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Children need “Self-care Sundays” too!

Updated: Aug 26, 2021

You may have noticed that we've been writing a lot about self-care recently. It is because the world as we've known it has changed dramatically over the last nine months. With significant change comes massive challenges. I've learnt a lot about digital wellness by comparing my childhood to that of children now. Our children are growing up in a very different world from the one we grew up in.

This tech world is dynamic; the rules change almost every day. There are etiquette and unspoken rules. In my view a tricky thing to navigate. I've learnt that there is also a delicate balance between healthy screen time and unhealthy screen time. Each child's screen time needs also vary. For example, a child playing a video game versus learning to code are two very different screen experiences with different outcomes. You may find your child complain when you take away their iPad because they didn't get enough "play" time. As parents, we sometimes lump screen time together and take it away. As the school year progresses and online learning becomes a mainstay, children will continue to use the internet to communicate with their schoolmates and friends. Unfortunately, issues like bullying have translated online and can seriously affect your child's mental health. Growing up is a confusing time for all children as they're learning how to "fit in" to society, learning things about themselves and finding their bearings.

Fortunately, as parents, we can teach our children how to prioritize their mental health and set boundaries to become resilient and deal with the demands of growing up online.

Mental Health, Self Esteem and Healthy Conversation

Getting children to open up is not an easy task. Trust us when we say it takes a lot to build a relationship with a child that allows them to be forthcoming with their feelings or tell us about the events that are happening to them. Children learn very quickly to build boundaries when they've been criticized. It is a natural response because of the negativity associated with the interaction. It is self-preserving to avoid negative interactions and situations. As they get older, they may display passive aggressiveness and avoid confrontation.

Now think about yourself and when you were growing up. Did anyone ever sit you down and ask you how you felt? Did they ever validate your feelings or experiences by telling you it was okay, normal even that you had certain feelings towards an event or a situation? Think about how safe you feel when you can share something with someone openly, knowing that it was judgement-free. Think also about the times you've shared something with someone, and you were met with judgement. Children, too, deserve a space where they can vent, communicate and make sense of their world in a judgement-free zone. Building that relationship with your child is going to be one of the most rewarding experiences of parenthood. At the top of the most important self-care tips are allowing your child to reflect on how they're feeling and express it in a way that develops a loving and respectful relationship with themselves.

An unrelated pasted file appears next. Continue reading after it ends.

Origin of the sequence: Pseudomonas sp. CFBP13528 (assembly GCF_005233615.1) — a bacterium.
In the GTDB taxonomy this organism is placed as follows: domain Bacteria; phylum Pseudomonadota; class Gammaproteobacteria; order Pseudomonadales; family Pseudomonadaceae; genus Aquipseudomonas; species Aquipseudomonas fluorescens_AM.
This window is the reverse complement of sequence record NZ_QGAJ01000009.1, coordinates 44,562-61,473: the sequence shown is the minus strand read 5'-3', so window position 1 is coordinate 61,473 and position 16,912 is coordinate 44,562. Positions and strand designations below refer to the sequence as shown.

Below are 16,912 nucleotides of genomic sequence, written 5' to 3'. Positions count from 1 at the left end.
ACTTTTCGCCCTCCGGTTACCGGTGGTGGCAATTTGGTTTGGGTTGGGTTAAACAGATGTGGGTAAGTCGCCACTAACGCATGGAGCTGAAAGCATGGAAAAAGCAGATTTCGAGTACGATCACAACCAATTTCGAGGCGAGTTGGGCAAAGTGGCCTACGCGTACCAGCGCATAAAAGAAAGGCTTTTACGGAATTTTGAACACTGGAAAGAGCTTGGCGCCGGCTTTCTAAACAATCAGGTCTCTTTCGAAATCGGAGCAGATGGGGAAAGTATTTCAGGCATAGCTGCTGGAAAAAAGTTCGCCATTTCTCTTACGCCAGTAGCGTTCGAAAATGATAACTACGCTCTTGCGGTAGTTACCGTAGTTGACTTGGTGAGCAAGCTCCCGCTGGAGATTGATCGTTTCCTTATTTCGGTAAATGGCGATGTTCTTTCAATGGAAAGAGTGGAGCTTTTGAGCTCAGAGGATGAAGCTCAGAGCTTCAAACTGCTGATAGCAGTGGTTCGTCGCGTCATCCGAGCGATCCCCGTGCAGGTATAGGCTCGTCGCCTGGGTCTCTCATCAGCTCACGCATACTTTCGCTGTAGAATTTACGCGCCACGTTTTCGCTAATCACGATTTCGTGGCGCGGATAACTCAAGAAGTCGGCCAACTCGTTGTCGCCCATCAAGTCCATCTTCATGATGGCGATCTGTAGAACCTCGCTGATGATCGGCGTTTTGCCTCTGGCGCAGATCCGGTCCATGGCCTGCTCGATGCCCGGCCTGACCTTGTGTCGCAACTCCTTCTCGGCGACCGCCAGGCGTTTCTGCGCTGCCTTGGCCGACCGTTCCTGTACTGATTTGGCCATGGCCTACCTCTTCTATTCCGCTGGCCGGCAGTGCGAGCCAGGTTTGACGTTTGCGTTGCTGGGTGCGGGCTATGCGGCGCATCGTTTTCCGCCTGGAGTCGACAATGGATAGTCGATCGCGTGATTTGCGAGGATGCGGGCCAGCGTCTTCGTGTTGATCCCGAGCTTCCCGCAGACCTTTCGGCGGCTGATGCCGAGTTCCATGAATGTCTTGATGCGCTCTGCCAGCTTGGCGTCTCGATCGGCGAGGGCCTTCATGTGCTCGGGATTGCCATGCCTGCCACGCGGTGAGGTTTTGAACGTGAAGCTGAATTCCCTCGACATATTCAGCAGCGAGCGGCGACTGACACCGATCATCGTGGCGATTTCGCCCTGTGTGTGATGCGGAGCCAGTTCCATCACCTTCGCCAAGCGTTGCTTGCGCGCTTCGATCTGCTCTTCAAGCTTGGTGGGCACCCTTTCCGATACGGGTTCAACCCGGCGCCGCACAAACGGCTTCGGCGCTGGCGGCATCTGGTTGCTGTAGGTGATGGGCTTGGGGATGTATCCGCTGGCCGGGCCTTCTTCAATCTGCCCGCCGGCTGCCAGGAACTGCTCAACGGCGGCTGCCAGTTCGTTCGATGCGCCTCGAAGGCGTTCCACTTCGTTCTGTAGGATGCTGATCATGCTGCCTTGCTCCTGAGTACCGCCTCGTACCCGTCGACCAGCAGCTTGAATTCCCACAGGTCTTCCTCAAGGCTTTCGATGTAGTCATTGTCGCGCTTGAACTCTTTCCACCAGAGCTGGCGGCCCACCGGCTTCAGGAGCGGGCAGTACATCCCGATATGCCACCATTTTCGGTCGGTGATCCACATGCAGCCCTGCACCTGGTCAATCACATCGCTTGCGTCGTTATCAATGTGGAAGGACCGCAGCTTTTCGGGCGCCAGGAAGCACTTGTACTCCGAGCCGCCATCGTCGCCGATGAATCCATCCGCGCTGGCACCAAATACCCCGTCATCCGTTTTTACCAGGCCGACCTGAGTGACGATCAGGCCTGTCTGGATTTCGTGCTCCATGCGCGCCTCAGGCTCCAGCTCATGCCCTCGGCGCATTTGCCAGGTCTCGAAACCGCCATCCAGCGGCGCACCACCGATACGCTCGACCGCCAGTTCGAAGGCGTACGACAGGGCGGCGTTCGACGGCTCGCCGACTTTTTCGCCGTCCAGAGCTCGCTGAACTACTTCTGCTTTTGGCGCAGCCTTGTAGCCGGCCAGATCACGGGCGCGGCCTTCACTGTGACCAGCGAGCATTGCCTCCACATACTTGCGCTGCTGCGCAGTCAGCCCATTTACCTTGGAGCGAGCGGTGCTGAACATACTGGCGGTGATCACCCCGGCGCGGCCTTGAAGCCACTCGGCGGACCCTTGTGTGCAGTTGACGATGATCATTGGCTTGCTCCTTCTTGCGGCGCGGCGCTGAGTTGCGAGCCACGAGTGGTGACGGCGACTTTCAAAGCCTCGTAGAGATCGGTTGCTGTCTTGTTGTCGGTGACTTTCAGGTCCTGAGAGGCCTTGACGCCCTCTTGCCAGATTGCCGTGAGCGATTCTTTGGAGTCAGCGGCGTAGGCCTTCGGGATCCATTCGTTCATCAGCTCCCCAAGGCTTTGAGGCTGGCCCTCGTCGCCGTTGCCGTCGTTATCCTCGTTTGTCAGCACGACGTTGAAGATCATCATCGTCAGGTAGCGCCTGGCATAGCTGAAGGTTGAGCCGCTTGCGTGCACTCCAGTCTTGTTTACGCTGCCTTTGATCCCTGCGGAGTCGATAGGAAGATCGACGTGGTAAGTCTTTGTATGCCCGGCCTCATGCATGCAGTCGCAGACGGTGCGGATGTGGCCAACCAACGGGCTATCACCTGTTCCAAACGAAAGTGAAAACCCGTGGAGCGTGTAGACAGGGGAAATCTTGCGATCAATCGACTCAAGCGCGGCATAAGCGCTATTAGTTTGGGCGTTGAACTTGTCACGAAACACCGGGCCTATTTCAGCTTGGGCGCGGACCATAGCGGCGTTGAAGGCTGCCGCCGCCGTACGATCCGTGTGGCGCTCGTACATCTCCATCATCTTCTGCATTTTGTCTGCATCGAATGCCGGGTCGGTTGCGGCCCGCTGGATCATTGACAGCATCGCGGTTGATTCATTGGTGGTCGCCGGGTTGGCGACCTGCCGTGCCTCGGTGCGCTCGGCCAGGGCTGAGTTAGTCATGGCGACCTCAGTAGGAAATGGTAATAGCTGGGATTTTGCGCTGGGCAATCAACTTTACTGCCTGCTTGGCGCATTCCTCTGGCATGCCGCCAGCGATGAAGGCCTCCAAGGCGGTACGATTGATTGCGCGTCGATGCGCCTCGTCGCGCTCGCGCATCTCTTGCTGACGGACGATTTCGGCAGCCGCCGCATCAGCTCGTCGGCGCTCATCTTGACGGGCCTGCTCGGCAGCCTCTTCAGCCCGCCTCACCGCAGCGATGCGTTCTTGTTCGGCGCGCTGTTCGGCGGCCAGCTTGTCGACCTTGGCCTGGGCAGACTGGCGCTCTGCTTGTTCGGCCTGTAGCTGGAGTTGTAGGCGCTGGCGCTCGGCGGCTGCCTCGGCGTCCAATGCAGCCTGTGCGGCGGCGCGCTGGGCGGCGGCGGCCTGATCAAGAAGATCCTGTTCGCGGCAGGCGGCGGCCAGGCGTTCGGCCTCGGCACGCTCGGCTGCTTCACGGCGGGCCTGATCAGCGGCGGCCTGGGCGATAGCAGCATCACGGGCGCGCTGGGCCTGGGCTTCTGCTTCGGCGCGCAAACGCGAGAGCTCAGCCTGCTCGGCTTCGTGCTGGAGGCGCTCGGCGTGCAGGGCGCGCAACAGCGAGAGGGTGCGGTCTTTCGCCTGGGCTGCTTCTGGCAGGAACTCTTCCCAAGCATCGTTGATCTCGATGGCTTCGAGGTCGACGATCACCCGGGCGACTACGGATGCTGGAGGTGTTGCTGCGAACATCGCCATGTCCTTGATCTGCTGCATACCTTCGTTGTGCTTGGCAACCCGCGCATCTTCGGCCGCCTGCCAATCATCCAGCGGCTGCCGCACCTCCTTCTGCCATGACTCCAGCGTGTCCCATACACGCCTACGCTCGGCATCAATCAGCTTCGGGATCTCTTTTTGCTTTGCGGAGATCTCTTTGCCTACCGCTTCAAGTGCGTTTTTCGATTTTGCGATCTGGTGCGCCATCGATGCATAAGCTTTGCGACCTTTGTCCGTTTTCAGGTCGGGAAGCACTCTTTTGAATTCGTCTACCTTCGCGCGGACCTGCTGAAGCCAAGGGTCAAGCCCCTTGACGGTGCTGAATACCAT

Let your child know that it is essential that they acknowledge when they struggle with their emotions to "make sense" of those feelings. One way you can do this at home is to do a journaling activity a few times a week. Here you and your child can do this activity together. You can draw or write or doodle the things that make us happy, upset, causing us to be anxious that week, what we're worried about. Turn this time into a bonding experience. As you do this more regularly, you will find it is the easiest and quickest way to get your child to open up. Remember, this only works when you do not "punish" your child for being honest. If they made a mistake and feel guilty about it, and share that with you, remember to acknowledge how your child feels, how you feel about it, and talk about the consequences. It is a more positive approach to discipline. As your child gets older and they encounter more complex situations, they will be more likely to share that with you.

When you think about self-care, it is essentially integrating positive habits into a daily routine. Set aside some number hours in the week for your child to be in a low-stress situation as this will balance out the over-stimulating screen time throughout their day. You can do this through activities like swimming, yoga, playtime in a park, painting, or journaling. Think of the type of activities that give your child the chance to 'reset' their mind and articulate their feelings.

As a parent, it is also crucial that you do not spend all your energy trying to 'treat' your child. That is the job of their therapist. Instead, work on creating a loving and safe environment in your home. We understand that as a parent, you can be so in tune with your child's emotions that watching them struggle with their mental health can be very disheartening. Do realize that this is not a permanent situation and that there is always help available.

If you would like to speak to a qualified Play therapist to learn how your child could benefit from play therapy, click here to schedule a complimentary consultation today or take our quiz!

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